My trips to the City of Angels are always a whirlwind of service, soul family, deep bonds and even deeper personal transformation. Sometimes it's difficult to process my own insights amidst the fury of events, ceremonies, workshops and, of course, tea with some of my favorite people on earth. I always spend a week afterwards resting and working through what I have experienced, the challenges I've faced and opportunities to be a better servant of tea and this tradition. No matter what the challenge(s), my trips to LA always leave me inspired and uplifted. And it's no wonder I keep going back, even when I have standing invitations to go elsewhere.
This trip was even more magical for four powerful reasons. First, Joyce went along with me. It was the first time she had ever been to LA, and also the first time she got to see what I do when I am away. Knowing how hard I work and meeting the community we are building helped to ease her mind about me traveling so much, and inspired her to participate in the center more, knowing now that the ones who come here leave and continue to plant seeds in other places as well. She sat in her first workshop and was deeply moved, later expressing that it was one of the major highlights of the trip. It also helped that all the soul family there showered her with much-deserved love and fun. She had a great time and told me on the way home that she connected deeply with some of the community there, like me recognizing that she had another home.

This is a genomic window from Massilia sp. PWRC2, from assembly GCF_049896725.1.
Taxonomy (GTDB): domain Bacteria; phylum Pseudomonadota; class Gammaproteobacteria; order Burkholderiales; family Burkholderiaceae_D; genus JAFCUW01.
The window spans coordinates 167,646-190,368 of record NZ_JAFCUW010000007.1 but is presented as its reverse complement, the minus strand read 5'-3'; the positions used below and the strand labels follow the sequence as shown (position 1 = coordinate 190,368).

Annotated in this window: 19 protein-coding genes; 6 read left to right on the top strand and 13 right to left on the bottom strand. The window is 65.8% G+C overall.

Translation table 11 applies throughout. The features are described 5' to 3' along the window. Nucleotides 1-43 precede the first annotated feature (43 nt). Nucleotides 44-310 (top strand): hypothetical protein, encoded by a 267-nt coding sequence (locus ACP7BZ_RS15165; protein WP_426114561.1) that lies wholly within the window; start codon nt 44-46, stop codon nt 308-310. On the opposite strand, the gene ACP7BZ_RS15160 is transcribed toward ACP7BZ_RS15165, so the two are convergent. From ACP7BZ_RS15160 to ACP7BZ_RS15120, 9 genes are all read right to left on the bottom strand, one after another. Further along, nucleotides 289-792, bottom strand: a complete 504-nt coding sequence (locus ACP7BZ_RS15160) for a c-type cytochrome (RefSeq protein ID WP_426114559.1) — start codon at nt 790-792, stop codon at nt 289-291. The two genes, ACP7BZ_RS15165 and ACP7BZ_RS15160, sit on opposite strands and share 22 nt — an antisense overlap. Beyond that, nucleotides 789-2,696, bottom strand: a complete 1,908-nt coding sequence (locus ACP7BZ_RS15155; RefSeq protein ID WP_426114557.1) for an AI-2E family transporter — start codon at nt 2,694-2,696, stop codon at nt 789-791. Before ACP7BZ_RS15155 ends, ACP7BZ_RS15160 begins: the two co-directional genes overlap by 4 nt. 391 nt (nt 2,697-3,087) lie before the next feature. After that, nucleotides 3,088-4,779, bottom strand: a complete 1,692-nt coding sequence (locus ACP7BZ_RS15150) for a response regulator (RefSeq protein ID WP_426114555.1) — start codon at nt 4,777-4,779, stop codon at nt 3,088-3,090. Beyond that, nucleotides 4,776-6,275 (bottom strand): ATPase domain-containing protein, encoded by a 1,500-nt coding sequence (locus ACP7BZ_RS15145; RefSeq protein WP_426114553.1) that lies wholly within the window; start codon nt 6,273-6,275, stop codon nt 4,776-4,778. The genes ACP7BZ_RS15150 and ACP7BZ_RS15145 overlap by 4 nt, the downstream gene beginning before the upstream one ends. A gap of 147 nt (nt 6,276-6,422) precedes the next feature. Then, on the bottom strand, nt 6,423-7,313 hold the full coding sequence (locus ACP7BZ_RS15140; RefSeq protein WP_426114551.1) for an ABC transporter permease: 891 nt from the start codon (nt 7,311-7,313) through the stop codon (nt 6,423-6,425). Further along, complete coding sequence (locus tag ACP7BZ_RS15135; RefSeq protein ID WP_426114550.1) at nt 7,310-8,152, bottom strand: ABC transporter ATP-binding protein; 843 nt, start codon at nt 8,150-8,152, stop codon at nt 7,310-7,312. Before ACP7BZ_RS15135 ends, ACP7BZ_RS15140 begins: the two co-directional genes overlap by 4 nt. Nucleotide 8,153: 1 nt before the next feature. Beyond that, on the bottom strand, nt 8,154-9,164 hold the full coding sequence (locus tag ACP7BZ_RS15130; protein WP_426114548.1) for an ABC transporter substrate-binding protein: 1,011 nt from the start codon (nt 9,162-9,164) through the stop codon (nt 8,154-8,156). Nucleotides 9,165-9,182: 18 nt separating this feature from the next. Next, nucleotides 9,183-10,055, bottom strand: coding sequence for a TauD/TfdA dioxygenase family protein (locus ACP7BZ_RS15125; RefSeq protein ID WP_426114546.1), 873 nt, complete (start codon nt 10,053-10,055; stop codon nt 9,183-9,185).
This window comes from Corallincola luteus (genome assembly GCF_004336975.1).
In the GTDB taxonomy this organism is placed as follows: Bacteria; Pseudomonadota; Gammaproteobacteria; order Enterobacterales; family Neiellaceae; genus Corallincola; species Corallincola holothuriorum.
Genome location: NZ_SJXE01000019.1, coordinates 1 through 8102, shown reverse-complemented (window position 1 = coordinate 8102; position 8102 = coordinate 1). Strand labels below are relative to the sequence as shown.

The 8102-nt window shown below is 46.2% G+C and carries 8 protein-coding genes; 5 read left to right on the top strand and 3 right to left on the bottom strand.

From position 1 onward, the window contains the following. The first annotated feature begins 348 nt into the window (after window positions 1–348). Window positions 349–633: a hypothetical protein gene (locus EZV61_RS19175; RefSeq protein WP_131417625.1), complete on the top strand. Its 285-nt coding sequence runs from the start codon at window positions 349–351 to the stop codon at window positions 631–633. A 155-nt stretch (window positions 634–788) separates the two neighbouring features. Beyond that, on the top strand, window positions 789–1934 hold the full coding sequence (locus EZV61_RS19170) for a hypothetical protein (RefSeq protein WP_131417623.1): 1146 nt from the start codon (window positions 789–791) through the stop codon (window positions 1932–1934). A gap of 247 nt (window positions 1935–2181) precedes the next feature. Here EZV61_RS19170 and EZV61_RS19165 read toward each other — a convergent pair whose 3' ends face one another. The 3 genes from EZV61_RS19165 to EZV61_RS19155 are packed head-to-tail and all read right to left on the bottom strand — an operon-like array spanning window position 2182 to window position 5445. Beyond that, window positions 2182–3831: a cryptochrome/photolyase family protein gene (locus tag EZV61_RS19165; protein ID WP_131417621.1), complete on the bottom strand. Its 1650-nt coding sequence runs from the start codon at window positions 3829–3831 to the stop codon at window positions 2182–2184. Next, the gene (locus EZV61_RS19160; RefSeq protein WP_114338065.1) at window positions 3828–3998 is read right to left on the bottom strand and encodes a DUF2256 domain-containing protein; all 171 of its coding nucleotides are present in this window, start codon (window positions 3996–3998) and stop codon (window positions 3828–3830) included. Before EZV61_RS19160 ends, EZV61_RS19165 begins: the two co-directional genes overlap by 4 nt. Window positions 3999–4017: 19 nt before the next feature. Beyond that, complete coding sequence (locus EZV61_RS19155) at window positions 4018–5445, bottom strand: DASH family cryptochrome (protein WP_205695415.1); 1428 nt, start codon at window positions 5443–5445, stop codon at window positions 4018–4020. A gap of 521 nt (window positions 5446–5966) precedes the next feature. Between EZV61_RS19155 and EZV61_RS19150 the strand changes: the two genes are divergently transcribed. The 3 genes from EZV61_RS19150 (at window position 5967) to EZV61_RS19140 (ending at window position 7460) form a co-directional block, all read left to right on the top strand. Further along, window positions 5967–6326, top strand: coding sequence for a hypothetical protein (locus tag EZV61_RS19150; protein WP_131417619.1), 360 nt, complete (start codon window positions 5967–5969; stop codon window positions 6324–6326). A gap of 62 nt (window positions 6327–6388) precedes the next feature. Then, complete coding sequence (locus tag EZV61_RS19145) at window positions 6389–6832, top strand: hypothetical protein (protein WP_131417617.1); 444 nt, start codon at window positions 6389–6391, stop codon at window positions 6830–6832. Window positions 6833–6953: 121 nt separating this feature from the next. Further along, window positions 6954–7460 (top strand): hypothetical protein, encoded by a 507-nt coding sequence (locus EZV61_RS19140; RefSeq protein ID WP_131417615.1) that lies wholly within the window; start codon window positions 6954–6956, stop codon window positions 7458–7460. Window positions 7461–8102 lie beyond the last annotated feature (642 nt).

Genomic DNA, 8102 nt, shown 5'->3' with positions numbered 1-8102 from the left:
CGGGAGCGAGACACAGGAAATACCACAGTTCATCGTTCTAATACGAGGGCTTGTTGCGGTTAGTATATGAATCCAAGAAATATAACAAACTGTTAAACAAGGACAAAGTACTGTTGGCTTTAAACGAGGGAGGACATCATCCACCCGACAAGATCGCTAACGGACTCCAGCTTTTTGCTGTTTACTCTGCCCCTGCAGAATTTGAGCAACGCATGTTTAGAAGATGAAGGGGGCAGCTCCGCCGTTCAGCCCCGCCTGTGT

The second incredible aspect to this trip was going to visit the Hopi Indians in Arizona and making tea for an elder at what they consider to be the center of the universe. They are an amazing people - star beings - with otherworldly eyes and a simple, direct language that somehow communicates great depth and experience outside of any content. I left feeling confused about what, exactly, I had learned from Gerald, the Shaman and Hopi leader, knowing, however, that I had learned so much. It is hard to put a finger on the content of what I learned, as the trip was more of a shift in perception. And that, I suppose, was the greatest lesson: that the tea ceremony also can be a contentless, silent space and that a tea ceremony/workshop can also focus more on shifting awareness and perspective rather than adding content or information to people. I had already been focusing on this, but the magic of Hopiland inspired me to make this overt and tell the participants that the content wasn't as important as one's outlook during and after a workshop.